Lower Back Pain During Pregnancy: Tips for Prevention and Relief
If you are experiencing upper or lower back pain during pregnancy, you’re not alone. In fact, up to 90% of pregnant women experience back pain at some point in their pregnancy. This can be frustrating, especially during an already physically demanding time in your life.
Fortunately, there are plenty of things you can do to help relieve and prevent lower back pain during pregnancy. Let’s take a look at what causes back pain during pregnancy, how to treat it, and when it could be a sign of something more serious.
Causes of Back Pain During Pregnancy
During the first trimester, your uterus is rapidly growing and changing. Even though your uterus is still relatively small, the growth is rapid, and your pelvic floor muscles must compensate.
In the third trimester, your uterus and baby are much larger and heavier. The redistribution of their weight changes your center of gravity and increases lordosis (the natural curvature of the spine). This can put more pressure on your vertebrae, which results in lower back pain.
Upper back pain during pregnancy is not as common, but can still happen due to changes in your center of gravity and the expansion of your rib cage. Yes, that’s right — your rib cage expands about an inch during pregnancy to accommodate your uterus and increased lung capacity.
Tips to Avoid Back Pain Before and During Pregnancy
Before You’re Pregnant
While some aches and pains during pregnancy are unavoidable as your body is changing to accommodate your growing baby, there are things you can do leading up to pregnancy that can help minimize discomfort. In your pre-pregnancy appointment, your OBGYN can discuss some methods to strengthen your core and pelvic floor before pregnancy.
The following exercises can help reduce the risk of back pain by preparing your body for the changes that come with pregnancy:
- Pelvic Tilts: This exercise helps to strengthen the pelvic muscles and can be done in a lying or standing position. Simply tilt your pelvis up and down, holding each position for a few seconds.
- Kegels: Kegel exercises can be done anywhere, making them a convenient way to strengthen the pelvic floor muscles. Simply contract the muscles you would use to stop urination and hold for a few seconds before releasing.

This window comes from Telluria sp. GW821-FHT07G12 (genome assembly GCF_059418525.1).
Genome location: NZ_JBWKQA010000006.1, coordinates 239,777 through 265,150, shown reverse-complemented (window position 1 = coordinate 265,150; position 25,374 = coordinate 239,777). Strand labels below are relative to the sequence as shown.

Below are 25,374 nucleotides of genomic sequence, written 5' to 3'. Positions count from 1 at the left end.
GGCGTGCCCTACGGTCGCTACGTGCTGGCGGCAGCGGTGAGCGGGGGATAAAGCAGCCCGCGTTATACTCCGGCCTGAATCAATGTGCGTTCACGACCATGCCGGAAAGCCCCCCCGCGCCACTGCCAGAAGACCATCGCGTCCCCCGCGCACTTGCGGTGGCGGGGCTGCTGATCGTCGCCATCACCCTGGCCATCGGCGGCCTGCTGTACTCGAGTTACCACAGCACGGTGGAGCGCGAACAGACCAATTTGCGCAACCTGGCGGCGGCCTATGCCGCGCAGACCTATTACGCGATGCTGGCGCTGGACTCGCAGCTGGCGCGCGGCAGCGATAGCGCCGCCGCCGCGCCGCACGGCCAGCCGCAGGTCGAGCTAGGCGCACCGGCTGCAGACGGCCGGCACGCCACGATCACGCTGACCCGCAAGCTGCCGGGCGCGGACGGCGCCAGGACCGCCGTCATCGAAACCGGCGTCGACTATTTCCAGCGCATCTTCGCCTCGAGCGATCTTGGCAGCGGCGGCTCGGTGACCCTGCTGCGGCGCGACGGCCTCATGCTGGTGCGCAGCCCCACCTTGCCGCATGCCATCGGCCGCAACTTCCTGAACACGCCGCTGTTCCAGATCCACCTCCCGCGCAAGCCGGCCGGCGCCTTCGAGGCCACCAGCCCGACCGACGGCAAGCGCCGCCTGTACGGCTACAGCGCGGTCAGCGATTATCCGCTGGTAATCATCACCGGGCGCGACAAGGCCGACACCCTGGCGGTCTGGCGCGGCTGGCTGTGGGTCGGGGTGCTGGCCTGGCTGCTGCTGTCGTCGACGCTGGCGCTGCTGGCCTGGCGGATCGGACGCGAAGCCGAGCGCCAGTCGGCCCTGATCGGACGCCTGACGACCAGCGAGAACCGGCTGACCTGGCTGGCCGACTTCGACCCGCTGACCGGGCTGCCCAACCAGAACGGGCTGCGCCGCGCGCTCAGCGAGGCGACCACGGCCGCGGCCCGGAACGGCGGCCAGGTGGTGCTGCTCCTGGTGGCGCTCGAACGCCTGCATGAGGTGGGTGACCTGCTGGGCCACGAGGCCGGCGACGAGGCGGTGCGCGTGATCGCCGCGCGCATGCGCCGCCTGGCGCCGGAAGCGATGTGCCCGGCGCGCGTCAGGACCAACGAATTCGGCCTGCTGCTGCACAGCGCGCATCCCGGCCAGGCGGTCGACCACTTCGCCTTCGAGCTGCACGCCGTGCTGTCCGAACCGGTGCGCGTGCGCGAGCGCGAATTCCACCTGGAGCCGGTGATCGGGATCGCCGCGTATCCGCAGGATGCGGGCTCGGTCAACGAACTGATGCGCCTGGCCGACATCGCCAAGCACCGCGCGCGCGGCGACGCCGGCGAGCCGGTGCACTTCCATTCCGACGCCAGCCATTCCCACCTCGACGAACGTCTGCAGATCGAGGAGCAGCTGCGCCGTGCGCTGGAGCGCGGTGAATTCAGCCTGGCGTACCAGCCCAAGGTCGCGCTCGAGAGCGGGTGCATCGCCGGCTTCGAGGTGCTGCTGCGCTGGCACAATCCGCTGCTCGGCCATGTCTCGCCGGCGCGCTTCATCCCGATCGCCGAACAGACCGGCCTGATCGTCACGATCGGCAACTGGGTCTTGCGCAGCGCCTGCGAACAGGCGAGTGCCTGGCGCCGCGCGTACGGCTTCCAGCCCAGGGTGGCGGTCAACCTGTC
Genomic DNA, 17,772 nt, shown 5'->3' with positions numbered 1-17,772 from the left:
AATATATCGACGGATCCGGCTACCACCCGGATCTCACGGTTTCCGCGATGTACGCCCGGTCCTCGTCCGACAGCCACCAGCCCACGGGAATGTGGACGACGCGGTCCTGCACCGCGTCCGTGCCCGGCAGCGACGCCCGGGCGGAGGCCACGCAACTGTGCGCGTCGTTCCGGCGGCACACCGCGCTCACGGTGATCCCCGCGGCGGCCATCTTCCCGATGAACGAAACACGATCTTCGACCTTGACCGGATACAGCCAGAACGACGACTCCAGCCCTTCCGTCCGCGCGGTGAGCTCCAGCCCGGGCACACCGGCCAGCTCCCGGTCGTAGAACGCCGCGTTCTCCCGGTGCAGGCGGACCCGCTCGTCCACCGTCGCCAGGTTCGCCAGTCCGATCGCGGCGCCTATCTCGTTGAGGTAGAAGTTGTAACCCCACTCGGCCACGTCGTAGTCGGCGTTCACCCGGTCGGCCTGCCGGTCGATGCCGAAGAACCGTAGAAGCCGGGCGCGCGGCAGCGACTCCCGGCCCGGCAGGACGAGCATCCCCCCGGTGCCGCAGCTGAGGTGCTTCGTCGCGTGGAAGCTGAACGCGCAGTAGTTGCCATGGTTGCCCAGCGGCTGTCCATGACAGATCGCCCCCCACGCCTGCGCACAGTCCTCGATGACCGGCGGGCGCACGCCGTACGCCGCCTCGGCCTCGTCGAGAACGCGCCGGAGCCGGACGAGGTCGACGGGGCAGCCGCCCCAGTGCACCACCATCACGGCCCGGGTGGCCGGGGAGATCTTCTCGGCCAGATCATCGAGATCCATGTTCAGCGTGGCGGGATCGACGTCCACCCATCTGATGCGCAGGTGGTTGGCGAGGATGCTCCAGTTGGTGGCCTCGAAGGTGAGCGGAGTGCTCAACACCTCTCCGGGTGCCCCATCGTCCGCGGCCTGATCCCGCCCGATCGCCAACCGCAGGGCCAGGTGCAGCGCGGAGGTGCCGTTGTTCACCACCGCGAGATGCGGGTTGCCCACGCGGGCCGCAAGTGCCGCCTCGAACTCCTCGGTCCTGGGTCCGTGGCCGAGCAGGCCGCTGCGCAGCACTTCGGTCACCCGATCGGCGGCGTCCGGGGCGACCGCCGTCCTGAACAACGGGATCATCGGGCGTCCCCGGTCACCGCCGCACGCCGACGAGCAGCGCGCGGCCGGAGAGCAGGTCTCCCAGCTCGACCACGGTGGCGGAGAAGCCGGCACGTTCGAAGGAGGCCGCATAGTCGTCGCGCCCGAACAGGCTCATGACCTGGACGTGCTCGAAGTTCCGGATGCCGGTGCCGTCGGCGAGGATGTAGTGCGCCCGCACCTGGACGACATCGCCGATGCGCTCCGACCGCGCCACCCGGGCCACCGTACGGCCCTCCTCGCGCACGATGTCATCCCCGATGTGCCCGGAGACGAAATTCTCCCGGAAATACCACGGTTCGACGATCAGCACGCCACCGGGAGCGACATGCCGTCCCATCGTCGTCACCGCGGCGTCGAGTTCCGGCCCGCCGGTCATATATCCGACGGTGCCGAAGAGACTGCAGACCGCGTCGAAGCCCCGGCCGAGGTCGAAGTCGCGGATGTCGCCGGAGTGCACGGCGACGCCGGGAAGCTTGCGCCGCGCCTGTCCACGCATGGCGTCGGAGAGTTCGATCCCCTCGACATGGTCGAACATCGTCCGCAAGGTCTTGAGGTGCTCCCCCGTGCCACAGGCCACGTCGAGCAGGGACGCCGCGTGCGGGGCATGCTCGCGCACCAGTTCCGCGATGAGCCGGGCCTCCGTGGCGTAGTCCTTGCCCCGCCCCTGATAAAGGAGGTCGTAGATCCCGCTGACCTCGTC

- Planks: Planks build strength in the core, including the pelvic floor muscles. Start with a shorter hold time, and gradually increase the duration as you become stronger.
- Yoga: Certain yoga poses, such as downward-facing dog and cat-cow, can help to stretch and strengthen the pelvic floor and core muscles.
If you already exercised before becoming pregnant, continue to do so during your pregnancy. If exercise was not part of your regular routine, consider adding low-impact exercises, such as stretching, yoga, swimming, Pilates, and Barre.
In the second and third trimesters, a maternity belt can provide additional support by holding your uterus closer to your body.
Be Careful Lifting When You’re Pregnant
Pregnant or not, lifting heavy objects without using good form can cause back pain by straining your muscles or putting pressure on your vertebrae. But it’s especially important when you’re pregnant to use proper form when you’re lifting anything heavy.
If you need to lift anything heavier than 20 lbs, make sure to engage your pelvic floor and core muscles and bend at the knees. Make sure your shoulders are over your hips with your hips tilted slightly forward.
Sleeping Positions to Relieve Back Pain During Pregnancy
Sleeping can be a source of discomfort for many women during pregnancy. To help relieve back pain, sleep on your side and use pregnancy pillows to support your knees and legs. Sleeping in this position can help your pelvis to maintain proper alignment. In the third trimester, try sleeping on your side with a body pillow under your stomach for added support.
Most back pain during pregnancy is musculoskeletal in nature. It can be treated with supportive measures like heat or ice, and Tylenol for acute pain. Massage, physical therapy, and chiropractic care can also help alleviate back pain.
Can’t get in to see a massage therapist? Here is a DIY approach: Put two tennis balls in a tube sock. Roll your back up and down the tennis balls. You can do this standing up against a wall or on the floor. This will massage the muscles on either side of your vertebrae.
If you have a fever in addition to back pain, it’s best to reach out to your doctor. They may want to check for a UTI (urinary tract infection), which is more common in pregnant women.
Back pain during pregnancy is common but treatable. With the right steps, you can help relieve and even prevent back pain during this special time in your life. If you have any concerns or questions, don’t hesitate to reach out to your OBGYN. We’re here to support you and help you have a healthy pregnancy — and help you make this time as comfortable as possible.
Dr. Isabel Nellen is excited to join Madison Women’s Health in the spring of 2022. She has been practicing full scope obstetrics and gynecology in the Milwaukee area since 2016 and looks forward to providing care to women in Madison. She specializes in obstetrics, preconception counseling, fertility evaluation, contraception, and management of abnormal uterine bleeding.